Some of us that simply agreed with RZA's commentary are equivalent to janitors cleaning up an office, overhearing parts of a conversation about us in an executive boardroom by a black man with white executives around him and butting into the conversation to voice our opinion. Let me reiterate that this interview was by Bloomberg L.P for its share holders and subscribers, not for us -even though we were being discussed. After this interview was edited and shared with their primary share holders and subscribers, then it was shared with us; the outsiders. Many of our unsolicited opinions are only used to reinforce and quantify that conversation by a black man with white executives around him in that boardroom. Some of us who voiced our opinion have not even researched Bloomberg L.P. or their founders. As Five Percenters who pride ourselves on "doing the knowledge" first, I find this especially alarming and unscientific. While all of us Five Percenters are entitled to an opinion, this is precisely why many of us are completely unqualified to speak for us as a collective. At least know the medium you're speaking through first, who their primary audience is and then what purpose your commentary will serve. Bloomberg L.P. was founded in 1981 by four men who were all colleagues at Salomon Brothers, one of the biggest trading and investment houses on Wall Street until they transitioned into Morgan Stanley -one of the companies that was given $10 billion during the government bail out that helped spark the Occupy [Wall Street] Movement and concept of the 1% controlling the world's wealth. Both Salomon Brothers and Morgan Stanley have been in the midst of financial scandals since their inception.

Michael Bloomberg: former Mayor of New York who was first elected as a Democratic in 2001 yet changed party affiliations for the next 15 years to Republican and its minor party Independent. With a net worth of $39.3 billion, Bloomberg defines himself as a Fiscal Conservative and he was publically endorsed by Rupert Murdoch if he decided to run for President. Murdoch is the Republican face behind Fox News and its affiliates.
Thomas Secunda: a Jewish mathematician with a background in computer programming and fixed income trading. With a net worth of $1.91 billion, Secunda is also a philanthropist who funds various Environment, Arts & Culture, Education, Health organizations such as the American Israel Education Foundation, American Jewish Joint Distribution and the UJA Federation: all affiliates with the Pro-Israeli anti-Palestinian AIPAC [American Israel Public Affairs Committee].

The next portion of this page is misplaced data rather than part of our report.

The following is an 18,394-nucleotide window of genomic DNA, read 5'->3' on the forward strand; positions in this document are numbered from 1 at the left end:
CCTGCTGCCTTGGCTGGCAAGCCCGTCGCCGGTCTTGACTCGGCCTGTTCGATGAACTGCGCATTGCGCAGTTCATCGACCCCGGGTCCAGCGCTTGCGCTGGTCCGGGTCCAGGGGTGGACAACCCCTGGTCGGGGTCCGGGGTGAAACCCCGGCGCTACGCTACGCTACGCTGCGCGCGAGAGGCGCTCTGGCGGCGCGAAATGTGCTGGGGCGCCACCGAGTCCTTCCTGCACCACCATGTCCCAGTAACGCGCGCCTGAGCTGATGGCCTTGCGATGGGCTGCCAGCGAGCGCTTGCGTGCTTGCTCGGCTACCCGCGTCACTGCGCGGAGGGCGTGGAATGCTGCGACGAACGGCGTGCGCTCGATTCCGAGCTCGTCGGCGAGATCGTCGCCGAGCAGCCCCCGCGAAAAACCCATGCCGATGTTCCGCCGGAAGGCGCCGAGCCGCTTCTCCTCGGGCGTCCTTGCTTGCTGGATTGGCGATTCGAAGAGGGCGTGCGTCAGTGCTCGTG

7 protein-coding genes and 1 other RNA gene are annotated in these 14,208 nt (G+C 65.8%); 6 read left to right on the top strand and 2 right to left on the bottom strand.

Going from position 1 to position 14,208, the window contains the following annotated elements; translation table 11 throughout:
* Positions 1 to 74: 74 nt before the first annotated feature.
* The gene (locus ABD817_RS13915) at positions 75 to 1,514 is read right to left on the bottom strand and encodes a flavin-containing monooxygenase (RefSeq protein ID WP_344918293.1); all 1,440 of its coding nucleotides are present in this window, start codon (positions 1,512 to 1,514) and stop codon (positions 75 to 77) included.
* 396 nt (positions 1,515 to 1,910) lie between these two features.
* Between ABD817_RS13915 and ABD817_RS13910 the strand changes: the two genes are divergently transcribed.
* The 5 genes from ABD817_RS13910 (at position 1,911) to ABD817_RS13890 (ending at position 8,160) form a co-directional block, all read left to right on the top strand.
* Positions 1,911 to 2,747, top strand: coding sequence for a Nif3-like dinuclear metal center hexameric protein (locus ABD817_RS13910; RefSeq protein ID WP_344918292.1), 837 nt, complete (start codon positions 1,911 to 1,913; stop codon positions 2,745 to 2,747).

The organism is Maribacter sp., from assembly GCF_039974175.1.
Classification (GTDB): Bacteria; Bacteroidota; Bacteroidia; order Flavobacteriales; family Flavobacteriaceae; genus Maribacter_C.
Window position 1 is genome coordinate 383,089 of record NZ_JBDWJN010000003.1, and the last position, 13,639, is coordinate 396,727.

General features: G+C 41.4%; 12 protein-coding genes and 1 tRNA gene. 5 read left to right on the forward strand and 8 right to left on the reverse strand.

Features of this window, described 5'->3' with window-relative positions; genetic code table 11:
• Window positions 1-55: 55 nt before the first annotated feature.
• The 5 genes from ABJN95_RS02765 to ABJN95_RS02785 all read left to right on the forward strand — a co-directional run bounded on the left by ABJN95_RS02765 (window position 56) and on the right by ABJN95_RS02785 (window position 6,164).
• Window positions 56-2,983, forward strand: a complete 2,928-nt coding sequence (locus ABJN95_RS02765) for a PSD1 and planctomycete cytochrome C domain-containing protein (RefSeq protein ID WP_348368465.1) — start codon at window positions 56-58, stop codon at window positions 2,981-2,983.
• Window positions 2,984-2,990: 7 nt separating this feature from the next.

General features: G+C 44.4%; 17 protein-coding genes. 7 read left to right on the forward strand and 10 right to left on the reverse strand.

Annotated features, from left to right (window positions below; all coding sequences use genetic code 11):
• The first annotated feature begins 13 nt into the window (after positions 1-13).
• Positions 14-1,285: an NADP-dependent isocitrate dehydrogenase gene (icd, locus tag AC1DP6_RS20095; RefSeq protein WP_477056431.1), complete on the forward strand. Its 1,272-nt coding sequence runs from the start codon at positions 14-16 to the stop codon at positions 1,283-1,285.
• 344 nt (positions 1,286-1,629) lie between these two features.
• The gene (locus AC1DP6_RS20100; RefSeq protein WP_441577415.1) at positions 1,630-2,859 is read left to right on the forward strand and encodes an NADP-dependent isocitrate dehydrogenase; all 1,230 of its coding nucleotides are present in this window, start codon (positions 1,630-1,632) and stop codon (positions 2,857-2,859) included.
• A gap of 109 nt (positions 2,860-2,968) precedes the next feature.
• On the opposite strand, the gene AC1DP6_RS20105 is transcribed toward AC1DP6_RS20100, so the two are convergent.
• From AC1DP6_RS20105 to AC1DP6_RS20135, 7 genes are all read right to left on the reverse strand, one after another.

Duncan MacMillan: also a mathematician and investment banker, MacMillan and his wife Nancy are endowed faculty chairs at Rutgers University which means they provide permanent funding to the University for "genomic" research; a branch of biotechnology that applies the techniques of genetics and molecular biology to the genetic mapping and DNA sequencing of sets of genes. While his net worth is unknown, it's speculated that he's worth at least $300 million.
Charles Zeger: also Jewish, Zeger has a masters degree in computer science and has a net worth of $1.46 billion and made his money by developing the software for Bloomberg. Founder of the Zeger Family Foundation, Zeger and his wife Merryl are the only trustees who keep their grant funding broad and donate to many things. While their foundation accepts unsolicited ideas, they do not accept unsolicited grant proposals.  

Geopolitically and socioeconomically, that says a lot. The criticism RZA has received is primarily coming from black/brown people and other minority group's whose issues were under represented or not represented in his commentary, including Wu-Tang fans. However, Conservatives, Animal Rights Activists, Vegans, Patriots [Americans], Taoists and Law Enforcement were. That is a legitimate criticism I find problematic anytime a member of a minority group doesn't utilize their public platform to include the legitimate concerns of that group, especially in a mainstream medium where that perspective is usually not represented and/or respected. Another thing that was problematic is how non-indictments and police brutality against children like Tamir Rice, women like Sandra Bland and others that don't fit the black man profile wasn't addressed. They weren't men and their deaths had nothing to do with attire, dressing more refined and cleaning themselves up. Their deaths also had nothing to do with invoked fear. Saying to black males they need to take more responsibility for cleaning up their image, how law enforcement stereotypes them and it can contribute to police brutality is one thing. Saying to middle age white men with money that black males need to take more responsibility for cleaning up their image, how law enforcement stereotypes them and it can contribute to police brutality is something different. Either RZA knows what I'm speaking about and chose to speak in the best interest of the Bloomberg L.P share holders and subscribers or he doesn't know what I'm speaking about which means he's not as politically sophisticated as he needs to be before conducting interviews like this. As a man of knowledge, I'm sure that he's learning something from the public and private response to his interview. I also will that we are learning something too.